In 1952, geologist Don Miller was conducting a petroleum investigation in the region surrounding the Gulf of Alaska when he encountered a vaguely disquieting geological anomaly. While surveying a remote fjord known as Lituya Bay, Miller found that the dense, mature forest that surrounded the bay ended abruptly hundreds of feet upslope of the water. There was some vegetation growing below the distinct line, but it was all upstart grasses, saplings, and such. It was clear that at some point in recent history, an unknown, massive force had scraped the shores clean, and the vegetation was only beginning to reclaim the land.
There was no evidence that a fire had passed through—none of the surviving trees were charred, nor were the few remaining tree stumps. Instead, it appeared that the trees had been bent and twisted away by some powerful lateral force. The damage resembled a “trimline” like those left behind when a glacier recedes, exposing a line of bare rock alongside vegetation, but there was no glacier in a location that would account for it. A tsunami could also theoretically cause such destruction, but the boundary was much farther upshore than any tsunami in recorded history. Upon investigating further, Miller discovered other, older trimlines around the bay, suggesting that the destructive event had occurred multiple times prior, each a few decades apart. This was not typical bay behavior.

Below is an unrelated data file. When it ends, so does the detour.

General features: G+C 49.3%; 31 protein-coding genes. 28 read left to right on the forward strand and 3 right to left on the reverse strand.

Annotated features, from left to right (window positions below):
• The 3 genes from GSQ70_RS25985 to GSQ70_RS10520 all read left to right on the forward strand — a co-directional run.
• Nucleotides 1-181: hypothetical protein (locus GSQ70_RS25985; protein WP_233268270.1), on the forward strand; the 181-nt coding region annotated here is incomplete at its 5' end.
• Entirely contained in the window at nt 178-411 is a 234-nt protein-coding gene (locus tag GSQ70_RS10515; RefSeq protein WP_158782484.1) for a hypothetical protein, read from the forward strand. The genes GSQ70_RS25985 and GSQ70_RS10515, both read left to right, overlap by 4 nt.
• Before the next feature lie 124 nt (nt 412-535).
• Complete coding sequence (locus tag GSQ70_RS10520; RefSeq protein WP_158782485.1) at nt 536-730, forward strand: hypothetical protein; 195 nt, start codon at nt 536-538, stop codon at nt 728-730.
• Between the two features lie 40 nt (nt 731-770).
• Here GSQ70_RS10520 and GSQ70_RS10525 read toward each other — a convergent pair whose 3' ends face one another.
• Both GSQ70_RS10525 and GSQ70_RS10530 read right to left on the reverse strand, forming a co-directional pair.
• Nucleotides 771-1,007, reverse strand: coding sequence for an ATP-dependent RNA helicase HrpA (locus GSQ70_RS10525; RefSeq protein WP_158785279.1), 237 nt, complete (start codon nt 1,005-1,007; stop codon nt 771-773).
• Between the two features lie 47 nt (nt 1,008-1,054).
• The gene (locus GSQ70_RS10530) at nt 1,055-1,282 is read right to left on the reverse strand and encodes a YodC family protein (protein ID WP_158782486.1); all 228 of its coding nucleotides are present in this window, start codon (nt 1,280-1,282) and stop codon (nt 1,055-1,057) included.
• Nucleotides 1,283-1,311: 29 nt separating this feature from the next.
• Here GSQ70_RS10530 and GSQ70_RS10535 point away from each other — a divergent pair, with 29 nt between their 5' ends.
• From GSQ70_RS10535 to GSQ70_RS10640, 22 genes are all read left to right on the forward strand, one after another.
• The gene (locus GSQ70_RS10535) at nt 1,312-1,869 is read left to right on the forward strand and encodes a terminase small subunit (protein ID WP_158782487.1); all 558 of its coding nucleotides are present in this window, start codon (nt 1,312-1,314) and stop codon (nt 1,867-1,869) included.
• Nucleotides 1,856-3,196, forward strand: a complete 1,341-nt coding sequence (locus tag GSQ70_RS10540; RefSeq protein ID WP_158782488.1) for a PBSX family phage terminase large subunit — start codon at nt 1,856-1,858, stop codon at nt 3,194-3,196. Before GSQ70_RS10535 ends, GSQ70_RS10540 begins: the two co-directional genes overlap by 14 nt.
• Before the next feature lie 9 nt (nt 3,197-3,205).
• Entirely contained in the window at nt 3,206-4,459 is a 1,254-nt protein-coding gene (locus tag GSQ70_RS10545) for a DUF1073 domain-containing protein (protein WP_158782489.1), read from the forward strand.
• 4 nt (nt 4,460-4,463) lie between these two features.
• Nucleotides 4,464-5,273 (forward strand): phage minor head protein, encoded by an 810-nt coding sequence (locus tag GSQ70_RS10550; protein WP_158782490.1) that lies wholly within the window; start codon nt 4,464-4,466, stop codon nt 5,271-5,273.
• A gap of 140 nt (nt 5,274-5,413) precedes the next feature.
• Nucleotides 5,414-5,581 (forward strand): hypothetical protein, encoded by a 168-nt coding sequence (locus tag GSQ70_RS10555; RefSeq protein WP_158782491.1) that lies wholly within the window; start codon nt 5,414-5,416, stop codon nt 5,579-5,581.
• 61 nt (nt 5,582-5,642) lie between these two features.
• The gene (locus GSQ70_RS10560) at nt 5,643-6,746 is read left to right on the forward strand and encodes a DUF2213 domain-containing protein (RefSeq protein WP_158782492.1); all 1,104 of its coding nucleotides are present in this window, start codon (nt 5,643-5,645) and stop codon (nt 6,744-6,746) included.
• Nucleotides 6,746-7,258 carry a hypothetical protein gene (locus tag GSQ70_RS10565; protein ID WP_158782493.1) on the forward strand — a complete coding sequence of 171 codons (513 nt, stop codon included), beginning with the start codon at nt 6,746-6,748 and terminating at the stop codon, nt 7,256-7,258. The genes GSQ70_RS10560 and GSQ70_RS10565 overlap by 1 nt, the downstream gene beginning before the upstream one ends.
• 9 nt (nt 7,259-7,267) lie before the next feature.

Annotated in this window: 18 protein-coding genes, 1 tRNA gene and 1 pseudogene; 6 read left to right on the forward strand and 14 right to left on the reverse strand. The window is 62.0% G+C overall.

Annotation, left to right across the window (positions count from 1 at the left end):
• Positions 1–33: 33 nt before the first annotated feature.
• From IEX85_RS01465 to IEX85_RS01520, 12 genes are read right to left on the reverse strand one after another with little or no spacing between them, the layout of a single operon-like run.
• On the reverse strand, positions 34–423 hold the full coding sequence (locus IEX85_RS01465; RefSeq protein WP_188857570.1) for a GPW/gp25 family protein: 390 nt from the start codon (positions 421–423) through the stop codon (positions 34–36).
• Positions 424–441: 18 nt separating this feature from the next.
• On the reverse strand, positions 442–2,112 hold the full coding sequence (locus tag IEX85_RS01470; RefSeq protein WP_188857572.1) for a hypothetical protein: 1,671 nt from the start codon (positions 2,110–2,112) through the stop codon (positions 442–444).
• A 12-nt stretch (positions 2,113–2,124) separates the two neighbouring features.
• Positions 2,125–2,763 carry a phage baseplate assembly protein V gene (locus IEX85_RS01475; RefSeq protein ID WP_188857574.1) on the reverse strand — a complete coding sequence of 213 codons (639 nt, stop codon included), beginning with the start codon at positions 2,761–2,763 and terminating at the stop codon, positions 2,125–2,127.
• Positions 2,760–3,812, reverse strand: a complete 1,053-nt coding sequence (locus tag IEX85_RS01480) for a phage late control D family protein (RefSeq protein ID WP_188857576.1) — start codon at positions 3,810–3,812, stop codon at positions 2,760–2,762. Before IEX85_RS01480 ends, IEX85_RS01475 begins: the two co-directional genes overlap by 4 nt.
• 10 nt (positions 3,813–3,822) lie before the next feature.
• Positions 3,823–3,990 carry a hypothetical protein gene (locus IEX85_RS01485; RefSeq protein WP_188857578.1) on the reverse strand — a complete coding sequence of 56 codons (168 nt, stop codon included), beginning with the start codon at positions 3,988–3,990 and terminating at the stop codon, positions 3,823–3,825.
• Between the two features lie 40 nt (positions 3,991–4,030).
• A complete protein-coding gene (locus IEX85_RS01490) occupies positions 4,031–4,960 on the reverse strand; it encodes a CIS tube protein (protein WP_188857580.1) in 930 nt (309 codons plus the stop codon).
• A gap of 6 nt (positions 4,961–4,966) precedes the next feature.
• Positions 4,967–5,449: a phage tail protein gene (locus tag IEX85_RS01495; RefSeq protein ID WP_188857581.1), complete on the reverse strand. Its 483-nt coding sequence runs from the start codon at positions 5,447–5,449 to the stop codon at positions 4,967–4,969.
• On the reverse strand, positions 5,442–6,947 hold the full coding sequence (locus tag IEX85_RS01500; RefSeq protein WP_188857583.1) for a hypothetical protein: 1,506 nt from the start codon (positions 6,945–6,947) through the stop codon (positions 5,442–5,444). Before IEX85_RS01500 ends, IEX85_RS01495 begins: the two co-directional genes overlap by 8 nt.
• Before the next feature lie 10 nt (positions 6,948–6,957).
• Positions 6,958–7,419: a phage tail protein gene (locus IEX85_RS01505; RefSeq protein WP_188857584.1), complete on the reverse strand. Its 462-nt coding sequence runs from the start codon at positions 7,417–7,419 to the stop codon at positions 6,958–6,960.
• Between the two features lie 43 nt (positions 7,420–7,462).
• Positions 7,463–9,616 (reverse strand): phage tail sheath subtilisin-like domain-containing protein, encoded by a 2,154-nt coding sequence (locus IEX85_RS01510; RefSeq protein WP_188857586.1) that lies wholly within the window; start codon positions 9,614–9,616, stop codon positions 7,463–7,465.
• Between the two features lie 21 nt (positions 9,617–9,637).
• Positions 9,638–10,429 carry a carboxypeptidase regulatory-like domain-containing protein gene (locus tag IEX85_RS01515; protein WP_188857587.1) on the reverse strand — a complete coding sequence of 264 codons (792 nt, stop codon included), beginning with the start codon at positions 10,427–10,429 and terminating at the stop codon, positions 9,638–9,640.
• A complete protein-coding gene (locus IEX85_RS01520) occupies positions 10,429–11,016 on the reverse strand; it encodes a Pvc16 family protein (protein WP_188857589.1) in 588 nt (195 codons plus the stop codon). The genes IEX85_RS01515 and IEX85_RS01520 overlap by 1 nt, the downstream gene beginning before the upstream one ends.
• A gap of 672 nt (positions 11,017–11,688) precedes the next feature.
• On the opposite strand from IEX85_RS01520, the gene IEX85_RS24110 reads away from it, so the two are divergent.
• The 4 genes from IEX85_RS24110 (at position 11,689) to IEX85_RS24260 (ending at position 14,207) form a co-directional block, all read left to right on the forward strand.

Miller interviewed some people familiar with the area, and heard tales of “cataclysmic floods” and such. He sliced samples from the trees along the edge of the old growth and saw signs of blunt trauma. He left Alaska still contemplating hypotheses, and he ended up writing a paper putting forward some possibilities. But the origin of the distinct damage would remain a geological mystery until five years later, when humans had the unsought opportunity to witness the cause of the terrifying phenomenon firsthand.
Billy Tipton was a jazz musician and bandleader who gained a following in the Pacific Northwest during the 1940s and 1950s. He retired from music and adopted three sons with his common law wife. In 1989 at the age of 74, Tipton died due to complications from an untreated peptic ulcer. It was only after his death that Tipton’s family learned he was biologically female. The day after his funeral, his secret was revealed to the public.
Dorothy Lucille Tipton was born in 1914 and left home in the 1930s to pursue a career in music. Tipton initially began dressing as a man during performances to further his career, but was living full time as a man by 1940. He had many relationships with women over the years, keeping his biological sex a secret by telling his lovers he had been in a serious car accident that damaged his genitals and required him to bind his chest to protect broken ribs. He was able to keep his biological sex a secret from the world for almost fifty years. His biological family, however, was unaware of his double life–whenever he visited home he temporarily became Dorothy again.